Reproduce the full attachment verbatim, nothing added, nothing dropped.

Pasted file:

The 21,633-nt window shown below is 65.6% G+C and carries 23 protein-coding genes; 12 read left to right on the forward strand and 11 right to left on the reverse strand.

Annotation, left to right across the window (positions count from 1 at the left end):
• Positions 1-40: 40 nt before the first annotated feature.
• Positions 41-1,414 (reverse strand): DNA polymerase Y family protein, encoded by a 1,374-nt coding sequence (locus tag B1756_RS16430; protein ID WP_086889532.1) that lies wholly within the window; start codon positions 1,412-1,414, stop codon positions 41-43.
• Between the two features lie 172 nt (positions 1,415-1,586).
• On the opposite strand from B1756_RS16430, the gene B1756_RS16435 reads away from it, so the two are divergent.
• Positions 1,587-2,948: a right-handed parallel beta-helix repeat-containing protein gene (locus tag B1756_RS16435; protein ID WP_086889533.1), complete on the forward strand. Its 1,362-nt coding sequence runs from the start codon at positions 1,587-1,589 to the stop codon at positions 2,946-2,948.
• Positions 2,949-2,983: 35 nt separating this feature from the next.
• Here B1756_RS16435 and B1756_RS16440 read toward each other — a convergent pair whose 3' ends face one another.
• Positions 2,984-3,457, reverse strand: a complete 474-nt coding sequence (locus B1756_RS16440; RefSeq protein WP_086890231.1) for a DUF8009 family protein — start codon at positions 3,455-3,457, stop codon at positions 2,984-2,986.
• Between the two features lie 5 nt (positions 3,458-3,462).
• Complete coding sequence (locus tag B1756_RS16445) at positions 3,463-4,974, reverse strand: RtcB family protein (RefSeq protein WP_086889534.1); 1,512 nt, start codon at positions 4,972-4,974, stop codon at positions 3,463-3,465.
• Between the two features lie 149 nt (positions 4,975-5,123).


The 21,633-nt window shown below is 65.6% G+C and carries 23 protein-coding genes; 12 read left to right on the forward strand and 11 right to left on the reverse strand.

Annotation, left to right across the window (positions count from 1 at the left end):
• Positions 1-40: 40 nt before the first annotated feature.
• Positions 41-1,414 (reverse strand): DNA polymerase Y family protein, encoded by a 1,374-nt coding sequence (locus tag B1756_RS16430; protein ID WP_086889532.1) that lies wholly within the window; start codon positions 1,412-1,414, stop codon positions 41-43.
• Between the two features lie 172 nt (positions 1,415-1,586).
• On the opposite strand from B1756_RS16430, the gene B1756_RS16435 reads away from it, so the two are divergent.
• Positions 1,587-2,948: a right-handed parallel beta-helix repeat-containing protein gene (locus tag B1756_RS16435; protein ID WP_086889533.1), complete on the forward strand. Its 1,362-nt coding sequence runs from the start codon at positions 1,587-1,589 to the stop codon at positions 2,946-2,948.
• Positions 2,949-2,983: 35 nt separating this feature from the next.
• Here B1756_RS16435 and B1756_RS16440 read toward each other — a convergent pair whose 3' ends face one another.
• Positions 2,984-3,457, reverse strand: a complete 474-nt coding sequence (locus B1756_RS16440; RefSeq protein WP_086890231.1) for a DUF8009 family protein — start codon at positions 3,455-3,457, stop codon at positions 2,984-2,986.
• Between the two features lie 5 nt (positions 3,458-3,462).
• Complete coding sequence (locus tag B1756_RS16445) at positions 3,463-4,974, reverse strand: RtcB family protein (RefSeq protein WP_086889534.1); 1,512 nt, start codon at positions 4,972-4,974, stop codon at positions 3,463-3,465.
• Between the two features lie 149 nt (positions 4,975-5,123).